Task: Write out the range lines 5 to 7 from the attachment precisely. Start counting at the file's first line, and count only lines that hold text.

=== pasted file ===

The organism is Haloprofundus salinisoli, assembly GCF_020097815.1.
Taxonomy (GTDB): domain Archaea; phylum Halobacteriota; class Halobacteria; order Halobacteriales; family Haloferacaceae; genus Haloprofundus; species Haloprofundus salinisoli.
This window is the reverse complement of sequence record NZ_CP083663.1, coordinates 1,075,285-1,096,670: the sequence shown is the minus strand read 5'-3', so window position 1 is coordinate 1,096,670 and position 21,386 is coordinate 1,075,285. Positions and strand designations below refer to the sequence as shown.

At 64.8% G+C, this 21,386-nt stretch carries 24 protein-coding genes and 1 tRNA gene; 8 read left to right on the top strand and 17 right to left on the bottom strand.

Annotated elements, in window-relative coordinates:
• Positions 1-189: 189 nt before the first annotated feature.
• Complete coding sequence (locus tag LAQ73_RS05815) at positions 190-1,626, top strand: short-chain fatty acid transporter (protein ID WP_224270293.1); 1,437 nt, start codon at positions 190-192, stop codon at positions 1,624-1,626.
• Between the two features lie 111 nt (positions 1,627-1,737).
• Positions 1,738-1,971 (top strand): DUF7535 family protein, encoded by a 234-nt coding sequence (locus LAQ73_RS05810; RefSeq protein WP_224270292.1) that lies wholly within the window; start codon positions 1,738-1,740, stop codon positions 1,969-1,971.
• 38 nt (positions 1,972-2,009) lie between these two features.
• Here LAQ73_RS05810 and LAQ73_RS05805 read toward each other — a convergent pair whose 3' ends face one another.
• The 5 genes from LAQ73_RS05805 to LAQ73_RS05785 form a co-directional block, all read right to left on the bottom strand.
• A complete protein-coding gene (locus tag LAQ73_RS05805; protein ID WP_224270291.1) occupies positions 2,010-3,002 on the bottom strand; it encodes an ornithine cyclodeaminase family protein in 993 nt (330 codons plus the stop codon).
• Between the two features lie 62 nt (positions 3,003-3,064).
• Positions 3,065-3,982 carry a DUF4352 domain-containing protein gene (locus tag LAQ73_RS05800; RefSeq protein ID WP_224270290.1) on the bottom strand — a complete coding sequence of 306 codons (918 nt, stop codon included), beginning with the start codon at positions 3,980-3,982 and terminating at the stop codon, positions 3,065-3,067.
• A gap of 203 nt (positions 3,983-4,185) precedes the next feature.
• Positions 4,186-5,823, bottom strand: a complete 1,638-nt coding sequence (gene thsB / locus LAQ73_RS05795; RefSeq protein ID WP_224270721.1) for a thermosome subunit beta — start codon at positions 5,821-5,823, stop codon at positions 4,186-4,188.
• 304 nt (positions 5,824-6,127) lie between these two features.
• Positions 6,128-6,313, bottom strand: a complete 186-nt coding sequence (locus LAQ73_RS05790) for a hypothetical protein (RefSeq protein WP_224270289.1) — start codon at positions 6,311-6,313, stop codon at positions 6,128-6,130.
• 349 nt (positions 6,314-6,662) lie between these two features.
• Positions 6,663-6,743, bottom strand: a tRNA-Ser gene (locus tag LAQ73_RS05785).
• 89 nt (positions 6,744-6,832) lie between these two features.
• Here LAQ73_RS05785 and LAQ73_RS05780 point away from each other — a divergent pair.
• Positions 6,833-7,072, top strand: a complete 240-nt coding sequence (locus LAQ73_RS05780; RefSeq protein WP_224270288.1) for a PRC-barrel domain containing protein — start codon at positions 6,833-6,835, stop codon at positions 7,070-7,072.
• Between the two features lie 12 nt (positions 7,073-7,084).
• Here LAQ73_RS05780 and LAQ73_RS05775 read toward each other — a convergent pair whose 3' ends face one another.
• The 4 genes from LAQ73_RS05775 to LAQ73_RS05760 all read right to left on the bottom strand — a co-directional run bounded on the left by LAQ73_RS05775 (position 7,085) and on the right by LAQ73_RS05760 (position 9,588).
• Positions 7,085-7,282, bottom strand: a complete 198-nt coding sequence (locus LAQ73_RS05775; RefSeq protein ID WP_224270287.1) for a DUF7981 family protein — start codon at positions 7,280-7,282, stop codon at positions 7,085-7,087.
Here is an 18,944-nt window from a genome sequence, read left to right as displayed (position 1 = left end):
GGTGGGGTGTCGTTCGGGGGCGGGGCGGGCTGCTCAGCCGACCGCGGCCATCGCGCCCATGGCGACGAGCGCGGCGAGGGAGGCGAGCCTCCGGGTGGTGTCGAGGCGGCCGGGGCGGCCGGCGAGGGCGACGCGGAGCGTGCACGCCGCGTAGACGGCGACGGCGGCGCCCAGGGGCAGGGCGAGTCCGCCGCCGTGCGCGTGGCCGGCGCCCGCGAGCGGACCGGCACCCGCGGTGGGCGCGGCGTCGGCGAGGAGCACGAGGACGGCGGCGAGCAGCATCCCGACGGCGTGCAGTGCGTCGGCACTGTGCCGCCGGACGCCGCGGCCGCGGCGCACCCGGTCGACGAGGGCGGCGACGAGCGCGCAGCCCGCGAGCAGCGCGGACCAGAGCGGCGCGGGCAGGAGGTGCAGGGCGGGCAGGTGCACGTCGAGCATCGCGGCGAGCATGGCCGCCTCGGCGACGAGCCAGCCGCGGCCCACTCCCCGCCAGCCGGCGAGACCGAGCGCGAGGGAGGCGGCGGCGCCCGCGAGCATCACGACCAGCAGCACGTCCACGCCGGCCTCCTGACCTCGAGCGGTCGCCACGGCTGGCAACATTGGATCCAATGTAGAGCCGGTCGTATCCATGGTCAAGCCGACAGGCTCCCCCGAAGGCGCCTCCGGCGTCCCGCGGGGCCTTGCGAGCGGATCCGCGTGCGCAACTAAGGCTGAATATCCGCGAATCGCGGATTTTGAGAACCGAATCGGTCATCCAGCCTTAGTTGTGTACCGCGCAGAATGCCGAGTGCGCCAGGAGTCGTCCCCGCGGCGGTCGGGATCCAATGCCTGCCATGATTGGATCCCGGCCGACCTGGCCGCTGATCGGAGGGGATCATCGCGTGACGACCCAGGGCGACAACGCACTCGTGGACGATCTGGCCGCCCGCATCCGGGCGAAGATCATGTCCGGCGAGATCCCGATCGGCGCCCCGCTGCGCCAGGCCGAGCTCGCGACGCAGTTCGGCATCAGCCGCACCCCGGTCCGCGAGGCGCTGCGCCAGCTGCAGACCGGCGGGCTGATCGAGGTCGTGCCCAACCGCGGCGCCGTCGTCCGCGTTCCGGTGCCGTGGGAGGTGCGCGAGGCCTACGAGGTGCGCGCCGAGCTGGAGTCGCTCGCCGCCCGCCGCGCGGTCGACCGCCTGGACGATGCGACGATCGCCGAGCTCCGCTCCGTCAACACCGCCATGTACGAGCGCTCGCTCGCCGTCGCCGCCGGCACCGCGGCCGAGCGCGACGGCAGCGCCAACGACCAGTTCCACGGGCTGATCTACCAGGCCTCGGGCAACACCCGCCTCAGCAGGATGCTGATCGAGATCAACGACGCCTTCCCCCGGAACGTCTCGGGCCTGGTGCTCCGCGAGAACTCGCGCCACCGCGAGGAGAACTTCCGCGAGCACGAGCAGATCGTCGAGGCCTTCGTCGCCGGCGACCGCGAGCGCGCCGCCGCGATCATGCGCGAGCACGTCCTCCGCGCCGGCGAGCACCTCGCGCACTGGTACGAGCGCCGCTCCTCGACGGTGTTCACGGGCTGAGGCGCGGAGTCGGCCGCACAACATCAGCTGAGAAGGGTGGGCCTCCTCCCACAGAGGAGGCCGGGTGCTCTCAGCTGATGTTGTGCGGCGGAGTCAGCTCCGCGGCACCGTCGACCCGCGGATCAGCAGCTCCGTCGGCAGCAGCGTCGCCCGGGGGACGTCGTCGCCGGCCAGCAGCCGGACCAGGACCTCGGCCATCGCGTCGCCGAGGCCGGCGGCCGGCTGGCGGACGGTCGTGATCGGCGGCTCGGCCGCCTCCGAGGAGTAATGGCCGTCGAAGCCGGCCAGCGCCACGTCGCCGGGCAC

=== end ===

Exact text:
Annotated elements, in window-relative coordinates:
• Positions 1-189: 189 nt before the first annotated feature.
• Complete coding sequence (locus tag LAQ73_RS05815) at positions 190-1,626, top strand: short-chain fatty acid transporter (protein ID WP_224270293.1); 1,437 nt, start codon at positions 190-192, stop codon at positions 1,624-1,626.